A: Know what it is that you are working with and how it applies to your system. Make sure that whatever tool/platform you choose, it is not going to disrupt the pathways you are looking to evaluate. Design your experiments so that you look at things comprehensively, keeping in mind the “big picture.” Do a comparison of all the tools that are available. If you don’t care about off-target events, then CRISPR/ Cas9 is likely fine, but if you do care about off-target effects, then go with CRISPR/ Cas9 nickase or the TALENs, keeping in mind that it is easier to develop allele-specific TALENs than CRISPRs. ZFNs are always an option, but they are a little more cumbersome in terms of the processing and lead time when compared to the other targeting endonuclease platforms. Most labs with competent people can readily utilize the TALEN or CRISPR/Cas9 technologies. In addition, core facilities in most universities can produce them for you at a reasonable cost. Make yourself familiar with the literature, and be careful of the hype, whether it comes from the vendor companies or other scientists. The papers will tell you if the lab made its own reagents or bought them from a company, and you can then evaluate the data and see if it’s real or if there are some problems.
Greg Gocal, PhD.
Q: Can you offer some historical perspective on gene editing?
A: I first came across gene editing as a graduate student, when I saw a paper in Science in 1996, where the mutation resulting in sickle cell anemia was corrected using a chemically synthesized oligonucleotide. I wondered how this could be applied in plants, and saw the huge potential to develop new traits or understand how genes work by changing the spelling of genes. This field has been the Holy Grail in everything from microbial research and agriculture to human therapeutics, with an aim to precisely change the spelling of genes.
Q: What were some of the early challenges faced, and have they been overcome?
A: Some of the biggest challenges lie in bringing together the technologies necessary for gene editing. From a cell culture standpoint, being able to make a spelling change in a single cell and then being able to get that into a whole organism is a challenge. Another challenge lies in the efficiency of the technology, which is getting a certain percentage of cells to incorporate the change that you are trying to effect. If you are not using selection, how you then find those changes and have the whole organism get the change that is intended, is a third challenge. These are three areas that have to come together, and with recent improvements in cell culture, gene editing, and next-generation sequencing, we can see the progress being made to detect such genetic changes.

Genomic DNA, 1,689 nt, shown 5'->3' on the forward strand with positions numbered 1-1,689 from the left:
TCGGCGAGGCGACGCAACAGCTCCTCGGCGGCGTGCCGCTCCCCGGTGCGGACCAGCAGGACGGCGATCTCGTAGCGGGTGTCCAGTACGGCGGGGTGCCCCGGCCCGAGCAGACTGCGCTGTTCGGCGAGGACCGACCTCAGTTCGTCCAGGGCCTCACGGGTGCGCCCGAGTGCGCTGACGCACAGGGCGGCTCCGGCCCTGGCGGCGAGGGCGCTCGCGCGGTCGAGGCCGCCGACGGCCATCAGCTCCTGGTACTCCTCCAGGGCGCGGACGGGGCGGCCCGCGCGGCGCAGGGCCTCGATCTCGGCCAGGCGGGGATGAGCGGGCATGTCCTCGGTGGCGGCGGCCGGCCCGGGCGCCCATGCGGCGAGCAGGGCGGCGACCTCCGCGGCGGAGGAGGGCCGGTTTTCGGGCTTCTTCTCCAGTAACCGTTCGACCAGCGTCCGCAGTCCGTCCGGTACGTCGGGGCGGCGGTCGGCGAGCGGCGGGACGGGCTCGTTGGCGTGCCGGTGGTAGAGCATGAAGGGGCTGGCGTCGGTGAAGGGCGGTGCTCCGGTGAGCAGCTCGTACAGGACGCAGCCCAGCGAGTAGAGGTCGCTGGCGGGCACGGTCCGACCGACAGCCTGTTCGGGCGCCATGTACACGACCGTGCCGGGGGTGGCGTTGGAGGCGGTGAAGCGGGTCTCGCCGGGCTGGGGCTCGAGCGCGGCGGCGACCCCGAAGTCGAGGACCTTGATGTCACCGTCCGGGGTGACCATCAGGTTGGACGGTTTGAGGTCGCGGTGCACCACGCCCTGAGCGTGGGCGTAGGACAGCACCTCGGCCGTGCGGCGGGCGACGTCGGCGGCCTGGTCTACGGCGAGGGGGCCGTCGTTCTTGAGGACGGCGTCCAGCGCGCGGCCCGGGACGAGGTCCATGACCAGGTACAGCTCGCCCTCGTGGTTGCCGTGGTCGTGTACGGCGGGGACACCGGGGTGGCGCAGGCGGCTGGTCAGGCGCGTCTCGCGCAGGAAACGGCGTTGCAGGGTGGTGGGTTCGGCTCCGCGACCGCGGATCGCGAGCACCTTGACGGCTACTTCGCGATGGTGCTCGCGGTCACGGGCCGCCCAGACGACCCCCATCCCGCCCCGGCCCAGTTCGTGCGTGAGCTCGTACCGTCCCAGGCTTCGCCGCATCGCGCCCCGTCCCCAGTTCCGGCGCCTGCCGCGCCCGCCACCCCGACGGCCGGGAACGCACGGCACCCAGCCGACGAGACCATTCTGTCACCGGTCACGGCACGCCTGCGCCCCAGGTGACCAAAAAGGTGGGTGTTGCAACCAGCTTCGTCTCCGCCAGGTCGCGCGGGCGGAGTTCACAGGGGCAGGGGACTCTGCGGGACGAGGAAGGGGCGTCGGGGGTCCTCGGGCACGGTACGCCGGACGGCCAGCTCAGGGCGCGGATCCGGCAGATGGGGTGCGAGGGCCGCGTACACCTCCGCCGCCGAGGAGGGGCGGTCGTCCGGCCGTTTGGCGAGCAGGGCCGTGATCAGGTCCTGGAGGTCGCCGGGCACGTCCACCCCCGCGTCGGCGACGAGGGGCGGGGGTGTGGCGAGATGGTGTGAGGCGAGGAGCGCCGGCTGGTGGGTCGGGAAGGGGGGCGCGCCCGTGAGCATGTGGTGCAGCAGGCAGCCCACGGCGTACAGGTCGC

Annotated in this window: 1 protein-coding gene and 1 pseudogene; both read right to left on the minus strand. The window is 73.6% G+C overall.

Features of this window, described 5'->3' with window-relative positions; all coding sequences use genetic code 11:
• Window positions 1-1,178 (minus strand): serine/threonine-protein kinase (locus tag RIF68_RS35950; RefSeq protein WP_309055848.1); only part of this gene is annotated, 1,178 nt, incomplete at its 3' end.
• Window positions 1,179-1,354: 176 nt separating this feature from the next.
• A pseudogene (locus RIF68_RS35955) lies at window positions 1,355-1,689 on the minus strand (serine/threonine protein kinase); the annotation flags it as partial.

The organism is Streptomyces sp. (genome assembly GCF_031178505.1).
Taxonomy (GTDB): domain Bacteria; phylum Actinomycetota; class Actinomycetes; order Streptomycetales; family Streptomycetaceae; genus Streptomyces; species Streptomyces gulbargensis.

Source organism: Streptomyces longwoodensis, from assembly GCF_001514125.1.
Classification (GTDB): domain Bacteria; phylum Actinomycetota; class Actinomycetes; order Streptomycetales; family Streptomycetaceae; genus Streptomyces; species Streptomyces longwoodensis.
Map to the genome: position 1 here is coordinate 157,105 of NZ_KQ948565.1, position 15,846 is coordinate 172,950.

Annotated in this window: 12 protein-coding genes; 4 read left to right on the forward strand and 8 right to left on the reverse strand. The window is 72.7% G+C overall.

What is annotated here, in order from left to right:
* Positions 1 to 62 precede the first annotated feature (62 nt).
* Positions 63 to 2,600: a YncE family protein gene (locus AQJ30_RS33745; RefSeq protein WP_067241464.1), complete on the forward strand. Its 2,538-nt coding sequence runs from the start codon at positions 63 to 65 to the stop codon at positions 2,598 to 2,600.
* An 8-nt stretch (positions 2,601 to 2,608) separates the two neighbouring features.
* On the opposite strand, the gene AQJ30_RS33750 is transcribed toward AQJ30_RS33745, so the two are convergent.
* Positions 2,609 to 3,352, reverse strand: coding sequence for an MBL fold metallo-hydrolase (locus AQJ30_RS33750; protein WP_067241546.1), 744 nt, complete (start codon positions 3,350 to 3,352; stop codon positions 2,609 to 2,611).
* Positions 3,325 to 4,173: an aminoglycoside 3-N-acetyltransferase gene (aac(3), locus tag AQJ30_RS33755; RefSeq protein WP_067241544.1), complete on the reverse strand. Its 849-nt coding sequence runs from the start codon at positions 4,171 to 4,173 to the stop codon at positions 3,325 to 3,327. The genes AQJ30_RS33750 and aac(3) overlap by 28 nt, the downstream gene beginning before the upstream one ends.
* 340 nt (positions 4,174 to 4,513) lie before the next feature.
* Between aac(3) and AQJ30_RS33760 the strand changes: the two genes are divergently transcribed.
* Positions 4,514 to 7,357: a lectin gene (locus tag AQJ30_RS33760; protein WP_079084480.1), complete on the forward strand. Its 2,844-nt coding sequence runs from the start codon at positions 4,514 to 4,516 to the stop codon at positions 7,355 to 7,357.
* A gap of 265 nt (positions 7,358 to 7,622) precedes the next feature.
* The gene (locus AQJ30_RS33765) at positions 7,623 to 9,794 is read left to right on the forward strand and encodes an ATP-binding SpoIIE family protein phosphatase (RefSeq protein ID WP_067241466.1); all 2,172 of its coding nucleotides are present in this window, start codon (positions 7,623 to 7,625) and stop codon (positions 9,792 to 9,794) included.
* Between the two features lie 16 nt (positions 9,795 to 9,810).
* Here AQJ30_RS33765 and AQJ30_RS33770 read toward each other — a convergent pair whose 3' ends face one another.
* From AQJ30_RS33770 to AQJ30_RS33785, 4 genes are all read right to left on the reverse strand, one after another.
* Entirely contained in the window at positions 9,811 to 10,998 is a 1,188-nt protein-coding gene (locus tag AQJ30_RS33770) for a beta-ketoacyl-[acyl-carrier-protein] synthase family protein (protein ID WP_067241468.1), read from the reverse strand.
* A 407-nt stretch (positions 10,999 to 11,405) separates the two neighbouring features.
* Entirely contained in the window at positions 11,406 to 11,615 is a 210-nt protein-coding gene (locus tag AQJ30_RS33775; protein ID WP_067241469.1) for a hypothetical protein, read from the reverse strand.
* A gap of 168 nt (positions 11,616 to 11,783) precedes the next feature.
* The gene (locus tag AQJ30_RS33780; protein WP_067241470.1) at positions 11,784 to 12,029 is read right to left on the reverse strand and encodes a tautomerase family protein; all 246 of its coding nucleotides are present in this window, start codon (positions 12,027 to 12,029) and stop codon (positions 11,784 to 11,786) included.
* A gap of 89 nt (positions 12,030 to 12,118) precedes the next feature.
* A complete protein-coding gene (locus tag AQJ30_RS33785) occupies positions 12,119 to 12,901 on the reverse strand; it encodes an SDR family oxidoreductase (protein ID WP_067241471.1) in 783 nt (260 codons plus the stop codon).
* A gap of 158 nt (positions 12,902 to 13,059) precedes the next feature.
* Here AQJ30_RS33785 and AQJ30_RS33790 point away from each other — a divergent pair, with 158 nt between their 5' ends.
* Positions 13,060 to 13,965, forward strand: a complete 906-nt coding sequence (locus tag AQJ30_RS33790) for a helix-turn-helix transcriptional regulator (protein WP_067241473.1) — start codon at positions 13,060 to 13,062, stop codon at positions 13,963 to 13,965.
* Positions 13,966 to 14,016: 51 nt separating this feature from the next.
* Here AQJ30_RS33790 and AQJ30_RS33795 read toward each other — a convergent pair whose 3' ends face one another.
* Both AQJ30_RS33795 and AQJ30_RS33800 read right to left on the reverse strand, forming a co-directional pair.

Q: How are you using gene editing, and what tools are you using?
A: We have a huge number of applications for gene editing, and from the beginning it’s been like being a kid in a candy store! At Cibus, our focus has been on developing new traits in crop plants. We are working on herbicide tolerance and weed control that are required traits for farmers, and at the same time building on that for obtaining modified oils and starch, better drought tolerance, and better use of fertilizers that get applied to plants. We have developed traits in herbicide tolerance in a non-transgenic way in canola, flax, and rice. Beyond that, we are working in building disease tolerance in crop plants, and with precision gene editing, we will be able to address some of those issues in crop plants like potato. We are also working with a variety of oils for nutraceuticals and industrial use. At the core of our technology is what we call the gene repair oligonucleotide, which is a chemically synthesized piece of DNA that is protected in a variety of ways with a spelling change or a small number of changes buried toward the center of that molecule. This chemically synthesized oligonucleotide enables precision gene editing and repair, by finding its target in the genome and affecting the change. We are continuously improving this technology that we have now used for more than a decade.
Q: For what applications do you see gene editing succeeding?
A: We are completely focused on plant systems and making targeted spelling changes for various applications. However, the lowest hanging fruit at this time with gene editing is to generate loss-of-function mutations in a variety of target genes. Our sister company Nucelis is focused on using gene editing on fermentation products from yeast for applications in cosmetics. There are of course many more applications for gene editing in the human therapy area as well.
Q: What advice would you give to lab managers and people using gene editing?
A: In terms of successfully applying gene editing, you have to look at what you want the outcome to be. Is it a single cell or a whole organism? Is it a specific spelling change or loss of function in the gene you are interested in? Then you need to look at tools that are available to effect those changes, either alone or in combination. You need the correct skills in place for cell culture, screening, genomics, or sequencing and must have the right collaborations in place. As with any other technology, people can use gene editing for positive or negative outcomes. I believe gene editing can have tremendous positive outcomes in agriculture and human therapeutics, and we just need to make good ethical choices.